363the same value from one :meth:`Cursor.fetchmany` call to the next.
364
365fetchall -- fetch all rows of the query result
366----------------------------------------------
367
368.. method:: Cursor.fetchall()
369
370    Fetch all (remaining) rows of a query result
371
372    :returns: the set of all rows of the query result
373    :rtype: list of tuples
374
375Fetch all (remaining) rows of a query result, returning them as list of tuples.
376Note that the cursor's :attr:`arraysize` attribute can affect the performance
377of this operation.
378
379row_factory -- process a row of the query result
380------------------------------------------------
381
382.. method:: Cursor.row_factory(row)
383
384    Process rows before they are returned
385
386    :param tuple row: the currently processed row of the result set
387    :returns: the transformed row that the cursor methods shall return
388
389Note that this method is not part of the DB-API 2 standard.
390
391You can overwrite this method with a custom row factory, e.g.
392if you want to return rows as dicts instead of tuples::
393
394    class DictCursor(pgdb.Cursor):
395
396        def row_factory(self, row):
397            return {desc[0]:value
398                for desc, value in zip(self.description, row)}
399
400    cur = DictCursor(con)
401
402arraysize - the number of rows to fetch at a time
403-------------------------------------------------
404
405.. attribute:: Cursor.arraysize
406
407    The number of rows to fetch at a time
408
409This read/write attribute specifies the number of rows to fetch at a time with
410:meth:`Cursor.fetchmany`. It defaults to 1 meaning to fetch a single row
411at a time.
412
413
414Type -- Type objects and constructors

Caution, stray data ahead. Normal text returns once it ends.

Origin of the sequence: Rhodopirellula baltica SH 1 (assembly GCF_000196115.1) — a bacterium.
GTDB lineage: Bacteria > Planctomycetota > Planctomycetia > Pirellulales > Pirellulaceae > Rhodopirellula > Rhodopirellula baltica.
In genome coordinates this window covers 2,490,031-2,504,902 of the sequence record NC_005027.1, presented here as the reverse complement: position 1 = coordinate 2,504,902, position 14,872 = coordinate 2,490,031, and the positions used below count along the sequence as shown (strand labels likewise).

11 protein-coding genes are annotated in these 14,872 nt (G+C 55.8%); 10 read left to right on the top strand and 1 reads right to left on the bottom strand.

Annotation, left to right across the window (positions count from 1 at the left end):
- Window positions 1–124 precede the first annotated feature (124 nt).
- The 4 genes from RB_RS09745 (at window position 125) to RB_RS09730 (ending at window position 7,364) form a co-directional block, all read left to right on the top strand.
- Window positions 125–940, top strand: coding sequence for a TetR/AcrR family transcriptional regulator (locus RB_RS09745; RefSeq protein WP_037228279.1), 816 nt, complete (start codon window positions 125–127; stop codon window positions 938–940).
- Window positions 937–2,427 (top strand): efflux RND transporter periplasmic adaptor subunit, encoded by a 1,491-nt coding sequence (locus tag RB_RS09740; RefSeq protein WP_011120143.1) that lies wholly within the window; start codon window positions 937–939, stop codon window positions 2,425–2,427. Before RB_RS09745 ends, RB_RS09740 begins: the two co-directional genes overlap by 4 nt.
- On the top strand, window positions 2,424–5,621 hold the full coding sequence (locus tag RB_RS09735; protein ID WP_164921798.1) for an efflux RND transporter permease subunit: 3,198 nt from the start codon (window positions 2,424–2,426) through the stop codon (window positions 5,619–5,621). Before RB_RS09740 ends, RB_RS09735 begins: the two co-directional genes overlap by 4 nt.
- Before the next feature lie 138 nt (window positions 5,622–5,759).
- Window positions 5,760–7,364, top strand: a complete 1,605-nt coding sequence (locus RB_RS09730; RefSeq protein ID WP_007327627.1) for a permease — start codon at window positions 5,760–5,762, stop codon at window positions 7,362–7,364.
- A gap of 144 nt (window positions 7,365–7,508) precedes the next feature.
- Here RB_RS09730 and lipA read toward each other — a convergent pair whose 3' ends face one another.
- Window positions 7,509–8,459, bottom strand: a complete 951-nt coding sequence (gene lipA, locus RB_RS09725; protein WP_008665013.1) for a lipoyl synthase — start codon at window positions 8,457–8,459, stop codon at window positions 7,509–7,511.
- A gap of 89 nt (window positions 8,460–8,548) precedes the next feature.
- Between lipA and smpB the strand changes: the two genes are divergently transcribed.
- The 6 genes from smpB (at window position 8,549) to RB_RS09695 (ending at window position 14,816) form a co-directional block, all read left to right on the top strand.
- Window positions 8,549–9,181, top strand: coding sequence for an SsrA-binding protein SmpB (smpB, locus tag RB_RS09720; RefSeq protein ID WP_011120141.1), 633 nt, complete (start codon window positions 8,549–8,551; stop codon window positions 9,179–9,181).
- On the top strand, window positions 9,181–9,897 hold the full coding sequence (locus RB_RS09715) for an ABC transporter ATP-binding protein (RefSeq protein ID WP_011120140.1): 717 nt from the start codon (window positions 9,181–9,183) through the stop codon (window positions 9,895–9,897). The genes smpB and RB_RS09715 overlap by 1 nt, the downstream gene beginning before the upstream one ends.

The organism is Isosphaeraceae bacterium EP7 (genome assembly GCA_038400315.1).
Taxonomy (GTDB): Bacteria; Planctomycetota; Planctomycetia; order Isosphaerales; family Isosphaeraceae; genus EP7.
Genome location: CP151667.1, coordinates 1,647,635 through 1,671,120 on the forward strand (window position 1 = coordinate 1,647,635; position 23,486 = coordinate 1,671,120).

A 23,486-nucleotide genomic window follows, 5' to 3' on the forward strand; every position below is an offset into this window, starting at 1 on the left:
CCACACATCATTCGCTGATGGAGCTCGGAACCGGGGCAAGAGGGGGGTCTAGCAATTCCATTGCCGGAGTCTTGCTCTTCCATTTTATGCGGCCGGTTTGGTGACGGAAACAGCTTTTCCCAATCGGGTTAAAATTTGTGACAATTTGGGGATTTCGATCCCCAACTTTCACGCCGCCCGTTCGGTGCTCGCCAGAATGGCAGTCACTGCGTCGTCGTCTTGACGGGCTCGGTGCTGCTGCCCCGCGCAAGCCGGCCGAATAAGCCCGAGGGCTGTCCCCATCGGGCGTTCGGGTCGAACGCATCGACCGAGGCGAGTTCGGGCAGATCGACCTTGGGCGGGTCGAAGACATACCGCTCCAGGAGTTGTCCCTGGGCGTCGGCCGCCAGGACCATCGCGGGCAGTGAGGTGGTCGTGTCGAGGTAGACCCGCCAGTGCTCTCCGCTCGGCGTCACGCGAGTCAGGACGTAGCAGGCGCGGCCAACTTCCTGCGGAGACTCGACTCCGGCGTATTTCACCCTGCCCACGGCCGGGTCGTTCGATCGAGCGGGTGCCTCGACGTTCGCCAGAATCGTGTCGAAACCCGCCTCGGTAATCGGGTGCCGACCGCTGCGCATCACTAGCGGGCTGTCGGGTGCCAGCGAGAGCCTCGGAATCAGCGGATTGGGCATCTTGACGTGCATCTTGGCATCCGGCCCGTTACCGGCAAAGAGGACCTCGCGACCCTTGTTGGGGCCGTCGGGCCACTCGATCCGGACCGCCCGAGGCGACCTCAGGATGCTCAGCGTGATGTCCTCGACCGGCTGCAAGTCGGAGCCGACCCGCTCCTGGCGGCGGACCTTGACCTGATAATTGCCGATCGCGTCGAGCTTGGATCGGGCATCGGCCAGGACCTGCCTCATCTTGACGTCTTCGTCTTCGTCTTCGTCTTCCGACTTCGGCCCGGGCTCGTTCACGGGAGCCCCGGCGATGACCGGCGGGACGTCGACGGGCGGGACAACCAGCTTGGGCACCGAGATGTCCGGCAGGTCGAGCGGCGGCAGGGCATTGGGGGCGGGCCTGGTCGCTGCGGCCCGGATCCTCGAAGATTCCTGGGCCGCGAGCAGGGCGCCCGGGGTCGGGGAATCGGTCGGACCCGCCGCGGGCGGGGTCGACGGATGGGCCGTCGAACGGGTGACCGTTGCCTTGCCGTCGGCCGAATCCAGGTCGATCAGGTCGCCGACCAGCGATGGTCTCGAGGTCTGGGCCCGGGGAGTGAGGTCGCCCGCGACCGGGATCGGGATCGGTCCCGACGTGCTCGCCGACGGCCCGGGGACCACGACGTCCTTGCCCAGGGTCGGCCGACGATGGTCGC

415=====================================
416
417.. class:: Type
418
419The :attr:`Cursor.description` attribute returns information about each
420of the result columns of a query. The *type_code* must compare equal to one
421of the :class:`Type` objects defined below. Type objects can be equal to
422more than one type code (e.g. :class:`DATETIME` is equal to the type codes
423for date, time and timestamp columns).
424
425The :mod:`pgdb` module exports the following constructors and singletons:
426
427.. function:: Date(year, month, day)
428
429    Construct an object holding a date value
430
431.. function:: Time(hour, minute=0, second=0, microsecond=0)
432
433    Construct an object holding a time value
434
435.. function:: Timestamp(year, month, day, hour=0, minute=0, second=0, microsecond=0)
436
437    Construct an object holding a time stamp value
438
439.. function:: DateFromTicks(ticks)
440
441    Construct an object holding a date value from the given *ticks* value
442
443.. function:: TimeFromTicks(ticks)
444
445    Construct an object holding a time value from the given *ticks* value
446
447.. function:: TimestampFromTicks(ticks)
448
449    Construct an object holding a time stamp from the given *ticks* value
450
451.. function:: Binary(bytes)
452
453    Construct an object capable of holding a (long) binary string value
454
455.. class:: STRING
456
457    Used to describe columns that are string-based (e.g. ``char``, ``varchar``, ``text``)
458
459.. class:: BINARY type
460
461    Used to describe (long) binary columns (``bytea``)
462
463.. class:: NUMBER
464
465    Used to describe numeric columns (e.g. ``int``, ``float``, ``numeric``, ``money``)
466
467.. class:: DATETIME
468
469    Used to describe date/time columns (e.g. ``date``, ``time``, ``timestamp``, ``interval``)
470
471.. class:: ROWID
472
473    Used to describe the ``oid`` column of PostgreSQL database tables
474
475The following more specific types are not part of the DB-API 2 standard:
476
477.. class:: BOOL
478
479    Used to describe ``boolean`` columns
480
481.. class:: SMALLINT
482
483    Used to describe ``smallint`` columns
484
485.. class:: INTEGER
486
487    Used to describe ``integer`` columns
488
489.. class:: LONG
490
491    Used to describe ``bigint`` columns
492
493.. class:: FLOAT
494
495    Used to describe ``float`` columns
496
497.. class:: NUMERIC
498
499    Used to describe ``numeric`` columns
500
501.. class:: MONEY
502
503    Used to describe ``money`` columns
504
505.. class:: DATE
506
507    Used to describe ``date`` columns
508
509.. class:: TIME
510
511    Used to describe ``time`` columns
512
513.. class:: TIMESTAMP
514
515    Used to describe ``timestamp`` columns
516
517.. class:: INTERVAL
518
519    Used to describe date and time ``interval`` columns
Note: See TracBrowser for help on using the repository browser.